SPORTS

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February 26, 2008

Rookies power women's swimming to best UAA finish to date

Heading to Rochester for the UAAs, it was no secret that women’s swimming would need the best out of its rookies for a strong showing. The class of 2011 didn’t disappoint.

Continuing to make this the best season in program history, the Maroons took home fifth at the league championships, improving on last winter’s sixth-place finish, the previous all-time high. During the meet, which ran from February 20 to February 23, a trio of first-years and second-year Cassie O’Neill gave Chicago all the edge it needed to meet its goal of taking the next step up in the UAA ranks.

“A lot of freshmen were really nervous because it was their first championship meet,” head coach Jason Weber said. “But the main reason we placed fifth is because of the freshmen and how well they did.”

Keeping the Maroons afloat against the four ranked squads at the tournament were first-years Sarah Wynn, Charlotte Richman, and NCAA-hopeful Ellie Elgamal. With those three leading the charge, Chicago bagged 852 points while title defender and third-ranked Emory soared to first with 1,951 points.

The Eagles have long been the kings of the UAA, claiming 17 banners in the league’s 20 years of competition. Their dominance has left powerhouses like 8th-ranked Wash U, 13th-ranked Carnegie Mellon, and 19th-ranked NYU scrambling to fill the rest of the top four. A mere 24 points separated the second-place Bears from the third-place Violets.

It’s not just that the conference has more than its share of sharks, either. All the teams are swimming faster each year, making the Maroons’ task of slowly closing the gap all the more challenging.

“Last year, times that would’ve placed top eight weren’t making that cut this year,” Weber said.

Despite coming up short of some of their best times posted this season, the young South Siders managed to crack the top eight in six events. Richman and Wynn both took sixth in their individual outings, with Richman clocking a 25.10 in the 50-yard freestyle and Wynn slapping the wall in 4:44.07 in the 400-yard IM.

“The freshmen have never been to a meet this long and this intense before.” Weber said. “I didn’t know if they would be able to hold up the entire team.”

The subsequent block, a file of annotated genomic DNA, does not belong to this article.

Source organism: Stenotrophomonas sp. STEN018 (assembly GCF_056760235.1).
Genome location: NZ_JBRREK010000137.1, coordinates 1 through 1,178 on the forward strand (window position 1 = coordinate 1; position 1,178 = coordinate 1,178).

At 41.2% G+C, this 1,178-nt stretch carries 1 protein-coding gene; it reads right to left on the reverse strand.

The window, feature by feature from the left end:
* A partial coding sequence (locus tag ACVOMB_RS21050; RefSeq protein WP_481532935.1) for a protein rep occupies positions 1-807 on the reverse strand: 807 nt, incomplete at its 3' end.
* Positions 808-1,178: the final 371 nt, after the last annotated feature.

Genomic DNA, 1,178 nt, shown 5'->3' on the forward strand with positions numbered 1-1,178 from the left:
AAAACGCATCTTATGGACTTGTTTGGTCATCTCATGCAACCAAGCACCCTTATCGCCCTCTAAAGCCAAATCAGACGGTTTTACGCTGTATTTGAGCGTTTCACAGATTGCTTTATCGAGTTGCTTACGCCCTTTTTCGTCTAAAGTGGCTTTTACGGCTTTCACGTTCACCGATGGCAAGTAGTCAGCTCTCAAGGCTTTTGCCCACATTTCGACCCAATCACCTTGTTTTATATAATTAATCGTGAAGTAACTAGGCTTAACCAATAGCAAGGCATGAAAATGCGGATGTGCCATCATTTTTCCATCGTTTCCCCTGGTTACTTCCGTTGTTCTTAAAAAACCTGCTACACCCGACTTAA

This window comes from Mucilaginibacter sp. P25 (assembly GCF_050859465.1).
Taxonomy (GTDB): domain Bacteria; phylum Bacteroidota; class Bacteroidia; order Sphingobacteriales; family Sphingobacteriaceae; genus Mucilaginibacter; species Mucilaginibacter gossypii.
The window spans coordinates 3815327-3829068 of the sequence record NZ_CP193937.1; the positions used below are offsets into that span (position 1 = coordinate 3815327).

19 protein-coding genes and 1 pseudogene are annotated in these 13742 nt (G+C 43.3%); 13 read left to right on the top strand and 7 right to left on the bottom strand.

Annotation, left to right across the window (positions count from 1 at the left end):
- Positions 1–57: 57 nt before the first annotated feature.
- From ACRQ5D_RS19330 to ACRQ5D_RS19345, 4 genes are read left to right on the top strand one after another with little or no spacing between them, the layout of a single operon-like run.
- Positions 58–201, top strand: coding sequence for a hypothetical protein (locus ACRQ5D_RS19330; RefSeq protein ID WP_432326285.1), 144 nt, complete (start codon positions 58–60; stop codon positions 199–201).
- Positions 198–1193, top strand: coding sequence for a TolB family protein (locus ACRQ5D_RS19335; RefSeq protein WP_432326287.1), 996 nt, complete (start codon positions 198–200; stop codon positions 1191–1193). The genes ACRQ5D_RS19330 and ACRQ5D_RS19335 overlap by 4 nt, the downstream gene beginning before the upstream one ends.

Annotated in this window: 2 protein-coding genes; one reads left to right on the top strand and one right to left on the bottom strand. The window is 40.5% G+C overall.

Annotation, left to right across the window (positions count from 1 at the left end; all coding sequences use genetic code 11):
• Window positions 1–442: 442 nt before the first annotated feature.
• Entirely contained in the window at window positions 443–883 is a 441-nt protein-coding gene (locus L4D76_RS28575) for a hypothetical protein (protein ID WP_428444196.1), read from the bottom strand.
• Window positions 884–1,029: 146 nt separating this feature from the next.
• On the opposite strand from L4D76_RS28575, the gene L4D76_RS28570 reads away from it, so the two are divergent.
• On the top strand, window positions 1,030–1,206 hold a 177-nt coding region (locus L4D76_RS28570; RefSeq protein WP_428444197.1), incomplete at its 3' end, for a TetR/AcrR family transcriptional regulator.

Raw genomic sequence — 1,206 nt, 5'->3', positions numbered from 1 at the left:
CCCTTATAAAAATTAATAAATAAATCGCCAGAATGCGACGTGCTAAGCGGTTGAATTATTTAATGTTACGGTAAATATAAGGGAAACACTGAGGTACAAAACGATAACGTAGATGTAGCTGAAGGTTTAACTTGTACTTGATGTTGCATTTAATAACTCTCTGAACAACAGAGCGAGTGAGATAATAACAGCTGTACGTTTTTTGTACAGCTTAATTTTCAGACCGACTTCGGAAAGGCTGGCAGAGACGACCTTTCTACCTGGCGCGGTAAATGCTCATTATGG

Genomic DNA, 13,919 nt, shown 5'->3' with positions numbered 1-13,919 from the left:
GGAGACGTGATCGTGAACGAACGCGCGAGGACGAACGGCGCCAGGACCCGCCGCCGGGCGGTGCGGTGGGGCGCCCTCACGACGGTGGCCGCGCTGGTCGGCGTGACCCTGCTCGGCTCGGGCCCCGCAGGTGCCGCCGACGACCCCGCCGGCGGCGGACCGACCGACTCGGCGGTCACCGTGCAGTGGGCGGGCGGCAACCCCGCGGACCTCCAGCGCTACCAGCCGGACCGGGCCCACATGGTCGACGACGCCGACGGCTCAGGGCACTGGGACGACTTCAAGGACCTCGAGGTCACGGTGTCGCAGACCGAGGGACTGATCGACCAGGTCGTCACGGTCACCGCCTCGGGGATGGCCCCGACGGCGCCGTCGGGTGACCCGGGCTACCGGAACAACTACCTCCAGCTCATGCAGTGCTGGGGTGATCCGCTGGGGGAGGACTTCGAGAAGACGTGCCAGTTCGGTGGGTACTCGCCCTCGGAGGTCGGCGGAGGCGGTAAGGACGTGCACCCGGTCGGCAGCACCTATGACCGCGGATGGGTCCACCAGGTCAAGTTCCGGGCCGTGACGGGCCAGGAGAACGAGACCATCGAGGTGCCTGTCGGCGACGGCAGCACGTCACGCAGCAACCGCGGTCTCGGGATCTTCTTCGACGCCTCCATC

At the forefront of the rookies was Elgamal, who took gold at the meet in the 100- and 200-yard butterfly, netting another pair of NCAA provisional qualifiers in the process. She had some trouble finishing and had to overcome fatigue as the four-day meet wore on, but pulled out first in the 200 with a 2:08.23.

In the 100, opponents gave Elgamal a much tighter race, with the first four finishing within a second of each other. She managed to grab first with a 58.05, edging out the silver effort of 58.20 from NYU first-year Chelsea Pfohl.

“I think it’s encouraging for her to know that she can win a UAA title when she’s not at her best,” Weber said.

Elgamal has to wait until Friday to hear if she will make the trip to Nationals, held March 13–15 in Oxford, OH. She posted her first provisional-qualifying time in the second meet of the season with a 58.34 in the 100 fly and has kept up the NCAA standard ever since.

“I’d be very, very surprised if she didn’t make it,” said Weber, who is planning with Elgamal for NCAAs.

Currently the San Diego native sits among the top 12 of provisional qualifiers and usually the best 18 get a bid.

O’Neill, who was the squad’s best NCAA prospect last season, was the only non-rookie to place. She took seventh in the 200-yard breaststroke (2:29.54) and fifth in a 100-yard breaststroke that saw the top four swimmers finish within a second of each other. NYU third-year Samantha Ashby won with a time of 1:07.21, while O’Neill checked in at 1:08.02.

Although they didn’t show up in the top eight, third-year Callie Brown and second-year Kathie Ang both chipped in some unexpected points for the Maroons. The two shaved time off their personal bests and also contributed in relays.

Getting performances like Ang’s and Brown’s will add to the strength of Chicago’s roster and start shaking up the UAA standings. Already coaches around the league are noticing the Maroons’ recent strides and offering congratulations to the coaching staff.

“We’re competing with the top teams now,” Weber said. “We see other very good teams during the season, but we don’t see teams with the depth of Carnegie, NYU, Wash U, or Emory.”